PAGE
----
Friday, December 30, 2011

Ghanapolitics 101: How to End an Action Year with a *Bang*

In January 2011, the government of Ghana declared that 2011 was an "Action Year". Indeed, the government hit the ground running with the first order of business being a  20-30% fuel price increment which came into effect on 4 January 2011. This and other swift actions that characterised the first full week of 2011 were captured in "Ghanapolitics 101: How to Start an Action Year with a *Bang*".  It seems that Action Year 2011 has also ended on a similar note with a 20% increase in fuel prices that came into effect yesterday.

Apparently the fuel price increase was necessitated by  international crude price increases and depreciation of the cedi. The ripple effects of the price hike have also been rapid with transport operators having also swiftly increased their prices. It seems public engagement is lacking and already the Ghana Trade Union Congress (TUC) is asking the government to explain the fuel price increment since it is coming at a a time when "the cost of living in the country is high".

On Peace FM this morning it was pointed out that the government does not have control over the fuel price increments and it is up to the  National Petroleum Authority (NPA). Therefore it would be great if the NPA would hold a public forum to interact with the public and explain in detail the justifications for the hike. 

Also on Peace FM this morning, the deputy secretary-general of the ruling asked people not to "play politics" with the issue. Finally, could a ceasefire on playing politics with fuel prices be in the offing? That would be great since for the entire decade that I've lived in Ghana, one thing that has remained a mainstay of Ghanaian politics has been playing politics with fuel prices!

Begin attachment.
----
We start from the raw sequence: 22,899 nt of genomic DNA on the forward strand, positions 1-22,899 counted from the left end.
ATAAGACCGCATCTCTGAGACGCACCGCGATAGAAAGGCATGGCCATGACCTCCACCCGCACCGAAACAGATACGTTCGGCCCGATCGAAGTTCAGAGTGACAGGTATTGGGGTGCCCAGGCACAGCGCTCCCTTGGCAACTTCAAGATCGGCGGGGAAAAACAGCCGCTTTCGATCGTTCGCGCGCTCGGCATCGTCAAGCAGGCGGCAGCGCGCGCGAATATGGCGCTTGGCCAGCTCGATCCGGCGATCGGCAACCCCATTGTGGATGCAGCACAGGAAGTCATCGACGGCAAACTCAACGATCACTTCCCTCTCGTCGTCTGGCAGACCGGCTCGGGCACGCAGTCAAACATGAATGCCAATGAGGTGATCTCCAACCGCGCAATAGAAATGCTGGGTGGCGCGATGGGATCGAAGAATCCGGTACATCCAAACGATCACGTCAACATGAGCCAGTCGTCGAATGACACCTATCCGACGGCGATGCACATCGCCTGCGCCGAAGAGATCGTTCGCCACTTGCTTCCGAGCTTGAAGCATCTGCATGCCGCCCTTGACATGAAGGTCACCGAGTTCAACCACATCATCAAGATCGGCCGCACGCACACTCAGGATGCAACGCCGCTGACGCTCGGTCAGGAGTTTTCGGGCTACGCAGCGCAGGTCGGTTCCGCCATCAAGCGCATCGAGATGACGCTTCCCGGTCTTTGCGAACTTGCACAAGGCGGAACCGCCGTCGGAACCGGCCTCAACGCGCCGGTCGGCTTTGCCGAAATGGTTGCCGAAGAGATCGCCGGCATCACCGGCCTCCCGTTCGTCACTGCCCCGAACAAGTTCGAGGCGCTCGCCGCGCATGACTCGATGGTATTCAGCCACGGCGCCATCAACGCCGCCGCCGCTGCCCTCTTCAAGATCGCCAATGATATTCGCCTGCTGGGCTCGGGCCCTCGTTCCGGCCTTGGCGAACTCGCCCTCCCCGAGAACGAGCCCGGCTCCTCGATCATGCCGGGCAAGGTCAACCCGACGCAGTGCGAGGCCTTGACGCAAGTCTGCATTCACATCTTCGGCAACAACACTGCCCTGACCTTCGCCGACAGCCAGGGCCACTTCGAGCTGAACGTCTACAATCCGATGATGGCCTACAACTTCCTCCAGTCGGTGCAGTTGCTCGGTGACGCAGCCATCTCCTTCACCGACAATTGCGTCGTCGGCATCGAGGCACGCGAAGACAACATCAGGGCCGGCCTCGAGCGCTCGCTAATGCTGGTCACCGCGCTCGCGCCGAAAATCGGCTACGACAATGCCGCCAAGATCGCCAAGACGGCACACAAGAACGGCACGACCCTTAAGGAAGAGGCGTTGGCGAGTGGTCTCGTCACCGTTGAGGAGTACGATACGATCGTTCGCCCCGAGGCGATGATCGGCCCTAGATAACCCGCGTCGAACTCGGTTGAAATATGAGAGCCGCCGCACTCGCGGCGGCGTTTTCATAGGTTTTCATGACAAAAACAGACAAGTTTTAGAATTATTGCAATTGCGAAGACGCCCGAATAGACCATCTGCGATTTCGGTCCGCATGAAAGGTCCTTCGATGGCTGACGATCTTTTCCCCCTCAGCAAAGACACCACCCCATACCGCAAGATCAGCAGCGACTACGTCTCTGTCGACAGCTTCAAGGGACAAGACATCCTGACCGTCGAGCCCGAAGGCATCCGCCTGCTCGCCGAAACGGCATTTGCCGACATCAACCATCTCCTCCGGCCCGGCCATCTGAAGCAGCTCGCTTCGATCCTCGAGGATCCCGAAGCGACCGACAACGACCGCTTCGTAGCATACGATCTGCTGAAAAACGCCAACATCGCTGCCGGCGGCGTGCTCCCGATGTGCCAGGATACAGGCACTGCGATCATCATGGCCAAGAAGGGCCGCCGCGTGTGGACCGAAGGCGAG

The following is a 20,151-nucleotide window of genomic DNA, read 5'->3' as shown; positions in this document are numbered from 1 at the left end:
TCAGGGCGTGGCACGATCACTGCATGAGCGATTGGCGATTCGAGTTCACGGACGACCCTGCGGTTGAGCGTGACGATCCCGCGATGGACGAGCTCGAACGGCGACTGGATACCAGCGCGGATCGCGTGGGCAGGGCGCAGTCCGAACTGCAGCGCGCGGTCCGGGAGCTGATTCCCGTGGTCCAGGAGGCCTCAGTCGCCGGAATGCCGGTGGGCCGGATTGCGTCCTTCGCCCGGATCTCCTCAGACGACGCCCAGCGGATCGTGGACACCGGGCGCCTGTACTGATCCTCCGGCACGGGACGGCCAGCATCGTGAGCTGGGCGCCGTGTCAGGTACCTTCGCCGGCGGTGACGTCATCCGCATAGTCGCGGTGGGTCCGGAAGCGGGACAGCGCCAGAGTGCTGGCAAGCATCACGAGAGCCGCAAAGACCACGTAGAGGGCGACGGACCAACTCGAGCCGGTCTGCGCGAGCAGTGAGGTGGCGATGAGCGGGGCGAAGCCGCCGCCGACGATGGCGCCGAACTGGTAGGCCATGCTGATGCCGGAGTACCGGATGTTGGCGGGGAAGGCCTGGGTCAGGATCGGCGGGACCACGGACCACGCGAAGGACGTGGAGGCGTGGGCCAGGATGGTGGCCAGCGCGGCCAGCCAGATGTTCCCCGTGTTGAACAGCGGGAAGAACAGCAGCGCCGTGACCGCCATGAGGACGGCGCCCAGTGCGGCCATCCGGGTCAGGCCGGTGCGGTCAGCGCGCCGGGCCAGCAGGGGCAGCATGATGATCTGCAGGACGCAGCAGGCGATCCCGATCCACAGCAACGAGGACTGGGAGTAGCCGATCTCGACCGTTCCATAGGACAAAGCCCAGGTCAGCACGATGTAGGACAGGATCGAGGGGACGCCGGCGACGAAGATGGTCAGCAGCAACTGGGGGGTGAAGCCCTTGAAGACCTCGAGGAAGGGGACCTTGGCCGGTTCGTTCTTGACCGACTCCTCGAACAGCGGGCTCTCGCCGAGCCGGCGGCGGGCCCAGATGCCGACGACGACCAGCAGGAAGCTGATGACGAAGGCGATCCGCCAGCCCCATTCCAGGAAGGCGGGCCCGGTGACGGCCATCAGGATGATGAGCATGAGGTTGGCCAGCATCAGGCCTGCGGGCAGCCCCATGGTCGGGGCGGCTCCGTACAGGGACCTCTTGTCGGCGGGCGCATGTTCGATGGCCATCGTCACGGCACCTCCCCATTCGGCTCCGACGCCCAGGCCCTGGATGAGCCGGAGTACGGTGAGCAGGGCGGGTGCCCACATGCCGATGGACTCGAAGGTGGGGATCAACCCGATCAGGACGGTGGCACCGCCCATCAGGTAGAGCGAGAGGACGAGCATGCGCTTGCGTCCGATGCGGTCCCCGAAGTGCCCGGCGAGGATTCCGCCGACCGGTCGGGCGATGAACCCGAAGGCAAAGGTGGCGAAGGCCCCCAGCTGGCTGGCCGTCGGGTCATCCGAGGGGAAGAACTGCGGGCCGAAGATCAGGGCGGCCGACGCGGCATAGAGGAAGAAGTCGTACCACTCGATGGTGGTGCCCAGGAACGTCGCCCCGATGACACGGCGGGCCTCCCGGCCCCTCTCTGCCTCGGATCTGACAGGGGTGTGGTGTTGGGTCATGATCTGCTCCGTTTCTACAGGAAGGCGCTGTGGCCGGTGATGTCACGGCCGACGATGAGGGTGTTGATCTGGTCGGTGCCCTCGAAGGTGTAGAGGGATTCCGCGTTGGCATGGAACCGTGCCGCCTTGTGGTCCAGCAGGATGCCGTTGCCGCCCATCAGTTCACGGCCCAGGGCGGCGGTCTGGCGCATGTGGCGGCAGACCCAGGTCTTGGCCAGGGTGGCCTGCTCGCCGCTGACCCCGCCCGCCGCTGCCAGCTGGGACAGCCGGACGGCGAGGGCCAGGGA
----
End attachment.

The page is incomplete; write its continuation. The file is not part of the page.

Well, the jury is still out on whether 2011 was indeed an Action Year in Ghana. The government insists that the Better Ghana Agenda is underway while the main opposition insists a Bitter Ghana Agenda is in full effect. Ordinary people seem ambivalent to the situation but do lament that prices are going up from utilities to fuel. Hopefully the government will release a pamphlet soon with a listing of the successes chalked in 2011 to remind the populace that things are indeed getting better and not bitter. Alas, some may also then say that pamphlets are unfortunately not edible.


Anonymous said...

Interesting read! We live in a country where everything is politicized. Until a solution is found, whatever a government does will never be appreciated. It's time for Ghanaians to evaluate governments based on their works and throw away partisan politics. I know we are far away from achieving that but I hope we do some day. Thanks for this post.

Abena Serwaa said...

Thanks Nana! Wise words indeed...Well said..

gamelmag said...


Abena Serwaa said...

LOL @Gamelmag thanks :)